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Movie Review: W.

By Matthew Huntley

October 24, 2008

Dubya debates whether to vote for McCain or Obama.

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In the film's most recent narrative timeline, writer Stanley Weiser chronicles Bush's decision to invade Iraq in March of 2003. Early on, we see Bush begging his staff to tell him Saddam Hussein has weapons of mass destruction, anything, to justify war. This period is inter-cut with flashbacks from Bush's troubled past, from his boozing days at Yale and Harvard to his being born again and receiving "the call" from God to run for president. As a young man, Bush repeatedly disappointed his father, George H.W. (James Cromwell), or "Poppy," while his mother, Barbara (Ellen Burstyn), was the more neutral parent.

Forever loving and enabling him is his wife, Laura (Elizabeth Banks), who sometimes treats her husband like an anxious little boy whom she must remind to put on pants. She encourages him to stop his heavy drinking, but it wasn't until Bush found religion that he quit altogether and started taking his political career more seriously. His ambitions, according to the film, revolve heavily around his wanting to appease his father because he was jealous of his brother, Jeb, for always hogging Poppy's love and attention. From working on his father's 1992 presidential campaign, to owning the Texas Rangers baseball team, to becoming governor of Texas in 1994, George Bush gradually found a way to be the good son and slid into higher ranks of power doing it. The rest, as you know, is history.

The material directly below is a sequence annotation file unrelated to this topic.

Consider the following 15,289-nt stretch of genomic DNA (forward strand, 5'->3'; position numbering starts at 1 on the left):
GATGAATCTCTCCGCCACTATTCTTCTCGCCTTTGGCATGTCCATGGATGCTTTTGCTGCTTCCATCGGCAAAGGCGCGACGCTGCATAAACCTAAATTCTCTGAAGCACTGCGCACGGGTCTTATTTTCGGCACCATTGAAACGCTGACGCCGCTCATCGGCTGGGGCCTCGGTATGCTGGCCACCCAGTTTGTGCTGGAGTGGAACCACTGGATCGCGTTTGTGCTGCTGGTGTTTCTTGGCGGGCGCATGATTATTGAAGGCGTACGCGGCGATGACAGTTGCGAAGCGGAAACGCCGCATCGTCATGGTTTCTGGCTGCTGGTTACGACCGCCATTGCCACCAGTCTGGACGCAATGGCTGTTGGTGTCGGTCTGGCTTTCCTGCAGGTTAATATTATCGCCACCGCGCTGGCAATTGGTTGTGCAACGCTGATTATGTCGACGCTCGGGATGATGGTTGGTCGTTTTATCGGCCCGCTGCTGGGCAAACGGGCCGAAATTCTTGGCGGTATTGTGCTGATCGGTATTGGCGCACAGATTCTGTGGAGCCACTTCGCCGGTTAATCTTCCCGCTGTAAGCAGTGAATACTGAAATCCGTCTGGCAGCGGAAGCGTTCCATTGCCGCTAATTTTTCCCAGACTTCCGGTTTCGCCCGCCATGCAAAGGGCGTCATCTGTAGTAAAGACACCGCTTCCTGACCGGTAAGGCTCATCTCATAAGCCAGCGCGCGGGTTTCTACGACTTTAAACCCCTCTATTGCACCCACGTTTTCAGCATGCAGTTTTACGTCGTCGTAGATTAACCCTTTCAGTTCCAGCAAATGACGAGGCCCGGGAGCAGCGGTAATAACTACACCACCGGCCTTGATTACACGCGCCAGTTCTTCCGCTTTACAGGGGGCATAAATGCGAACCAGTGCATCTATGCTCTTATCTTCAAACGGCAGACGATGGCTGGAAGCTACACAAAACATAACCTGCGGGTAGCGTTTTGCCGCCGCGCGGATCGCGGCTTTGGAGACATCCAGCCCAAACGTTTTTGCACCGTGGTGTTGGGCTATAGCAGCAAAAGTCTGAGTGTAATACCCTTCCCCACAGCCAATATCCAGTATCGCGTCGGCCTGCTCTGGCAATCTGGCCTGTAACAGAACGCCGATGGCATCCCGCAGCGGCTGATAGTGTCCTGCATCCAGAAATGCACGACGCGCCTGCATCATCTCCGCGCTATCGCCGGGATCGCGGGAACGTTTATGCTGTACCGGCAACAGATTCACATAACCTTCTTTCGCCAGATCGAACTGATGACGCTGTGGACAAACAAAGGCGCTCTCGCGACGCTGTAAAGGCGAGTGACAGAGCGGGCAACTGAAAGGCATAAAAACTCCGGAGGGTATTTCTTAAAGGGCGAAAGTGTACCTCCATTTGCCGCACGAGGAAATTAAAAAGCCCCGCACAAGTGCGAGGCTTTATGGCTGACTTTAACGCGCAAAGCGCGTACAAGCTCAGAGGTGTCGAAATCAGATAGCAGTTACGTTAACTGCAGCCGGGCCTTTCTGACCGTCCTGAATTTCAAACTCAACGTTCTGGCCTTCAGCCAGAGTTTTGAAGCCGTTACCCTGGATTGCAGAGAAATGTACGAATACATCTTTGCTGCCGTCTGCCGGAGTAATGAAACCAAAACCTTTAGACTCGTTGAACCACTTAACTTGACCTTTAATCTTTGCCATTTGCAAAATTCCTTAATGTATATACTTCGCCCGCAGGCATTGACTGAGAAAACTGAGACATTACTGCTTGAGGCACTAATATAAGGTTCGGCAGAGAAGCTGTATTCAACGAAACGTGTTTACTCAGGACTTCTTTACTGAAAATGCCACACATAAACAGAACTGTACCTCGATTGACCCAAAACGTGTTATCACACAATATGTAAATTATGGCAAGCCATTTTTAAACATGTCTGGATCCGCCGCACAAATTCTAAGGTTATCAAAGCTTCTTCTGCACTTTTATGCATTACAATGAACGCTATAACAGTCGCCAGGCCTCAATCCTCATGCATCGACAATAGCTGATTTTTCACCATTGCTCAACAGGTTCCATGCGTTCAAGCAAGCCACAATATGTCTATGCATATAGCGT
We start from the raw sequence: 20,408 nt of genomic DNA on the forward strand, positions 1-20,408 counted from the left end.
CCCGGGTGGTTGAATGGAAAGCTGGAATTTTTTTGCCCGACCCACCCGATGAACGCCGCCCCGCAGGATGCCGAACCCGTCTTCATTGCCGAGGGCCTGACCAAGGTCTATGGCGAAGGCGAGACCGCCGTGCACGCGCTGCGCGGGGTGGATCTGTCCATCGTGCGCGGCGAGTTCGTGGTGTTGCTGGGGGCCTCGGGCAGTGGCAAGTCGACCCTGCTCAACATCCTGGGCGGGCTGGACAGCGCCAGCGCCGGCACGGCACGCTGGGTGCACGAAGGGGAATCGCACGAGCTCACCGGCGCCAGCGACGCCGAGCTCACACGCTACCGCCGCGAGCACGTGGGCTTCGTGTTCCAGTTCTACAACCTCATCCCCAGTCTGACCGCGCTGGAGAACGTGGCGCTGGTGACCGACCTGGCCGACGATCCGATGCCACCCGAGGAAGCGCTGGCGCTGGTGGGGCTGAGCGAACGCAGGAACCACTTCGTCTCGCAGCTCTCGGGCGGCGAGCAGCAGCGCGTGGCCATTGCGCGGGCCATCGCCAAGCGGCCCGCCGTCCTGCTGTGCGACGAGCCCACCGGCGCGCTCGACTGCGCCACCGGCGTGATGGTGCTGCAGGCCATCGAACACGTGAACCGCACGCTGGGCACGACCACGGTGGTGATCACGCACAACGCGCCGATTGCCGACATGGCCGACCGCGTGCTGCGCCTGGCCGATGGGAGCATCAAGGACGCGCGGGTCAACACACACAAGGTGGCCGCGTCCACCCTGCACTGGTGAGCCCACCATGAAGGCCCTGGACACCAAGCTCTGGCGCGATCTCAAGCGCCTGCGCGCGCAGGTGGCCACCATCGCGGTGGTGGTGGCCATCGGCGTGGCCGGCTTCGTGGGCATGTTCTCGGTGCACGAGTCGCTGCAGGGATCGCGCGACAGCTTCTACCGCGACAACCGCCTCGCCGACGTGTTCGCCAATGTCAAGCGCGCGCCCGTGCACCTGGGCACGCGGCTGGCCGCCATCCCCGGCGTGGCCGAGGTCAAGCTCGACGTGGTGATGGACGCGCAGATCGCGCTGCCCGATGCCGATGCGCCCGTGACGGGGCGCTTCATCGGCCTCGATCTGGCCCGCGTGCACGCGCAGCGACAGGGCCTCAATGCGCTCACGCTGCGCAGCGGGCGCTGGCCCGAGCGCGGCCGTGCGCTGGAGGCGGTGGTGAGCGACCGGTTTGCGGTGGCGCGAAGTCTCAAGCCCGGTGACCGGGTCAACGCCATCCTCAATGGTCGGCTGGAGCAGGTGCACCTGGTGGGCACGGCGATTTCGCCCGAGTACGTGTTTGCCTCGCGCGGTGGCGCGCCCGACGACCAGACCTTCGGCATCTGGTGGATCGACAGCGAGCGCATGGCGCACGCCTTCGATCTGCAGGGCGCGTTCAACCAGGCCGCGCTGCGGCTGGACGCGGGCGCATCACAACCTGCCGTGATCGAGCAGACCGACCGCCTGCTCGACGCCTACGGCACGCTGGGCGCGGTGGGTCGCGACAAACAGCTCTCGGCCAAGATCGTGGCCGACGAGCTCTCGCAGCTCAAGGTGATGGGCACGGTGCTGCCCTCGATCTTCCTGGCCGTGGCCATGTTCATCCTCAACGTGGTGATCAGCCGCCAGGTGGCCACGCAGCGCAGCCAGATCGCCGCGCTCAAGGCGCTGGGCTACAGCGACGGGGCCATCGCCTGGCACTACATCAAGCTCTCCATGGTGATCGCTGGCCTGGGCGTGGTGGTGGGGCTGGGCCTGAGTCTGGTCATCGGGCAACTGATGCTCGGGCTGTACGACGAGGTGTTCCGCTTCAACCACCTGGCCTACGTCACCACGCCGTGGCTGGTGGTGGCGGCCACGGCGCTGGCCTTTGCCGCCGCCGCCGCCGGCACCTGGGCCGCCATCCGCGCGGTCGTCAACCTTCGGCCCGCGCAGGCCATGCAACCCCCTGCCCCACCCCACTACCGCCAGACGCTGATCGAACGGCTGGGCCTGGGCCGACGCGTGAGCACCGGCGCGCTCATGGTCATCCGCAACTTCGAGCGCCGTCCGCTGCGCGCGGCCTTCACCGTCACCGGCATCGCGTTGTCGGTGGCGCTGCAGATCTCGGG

For those already aware of George Bush's career, W. will not prove very informative or revealing. It doesn't tell much beyond what we already know. We don't really learn much about his administration, either, as the other actors more or less play their real-life counterparts straight. Stone plays fair (for a liberal) and wants us to judge their actions for ourselves instead of unleashing controversy. And since there's so much controversy surrounding Bush already, I think it would have been redundant to show more. Of course, only the real individuals know the truth behind Bush's story, and it's likely they'll dismiss this representation without even watching it, but I believe Stone gets the broad strokes of history accurate.




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Truthful or not, that's the point. This is Stone's interpretation of George Bush, and many will agree with it. But no matter how many people love or loathe him, the bottom line is George Bush, Jr. is a fascinating individual - not in an admirable sort of way, but more the inexplicable kind. He's sort of a freak of nature - a "C" student, bailed out of trouble by his father, a born again Christian, and an eventual world leader. That's not a conventional life by any means, and that's what keeps us drawn into Stone's film. It's not riveting, but knowing George Bush simply exists makes it ceaselessly watchable. Sometimes you can't believe he's even real.

To me, the mark of a good biopic is not how accurate the film is, but how well made it is. Ask yourself if such films as My Left Foot, Chaplin or Ray would be just as engrossing and entertaining if their subjects never existed in real life. W. would be, and because the main character is real makes it all the more engaging.

What the film did for me was subdue my anger towards George Bush. It made me realize he's not an evil man who wakes up wanting to hurt America. He doesn't even seem to be aware he's doing anything wrong. In fact, I believe he really does love this country, but that love does not qualify him to be president. Obviously, though, the things he did were enough to get him elected. Such a story is remarkable. It's sad and unfortunate, but remarkable.


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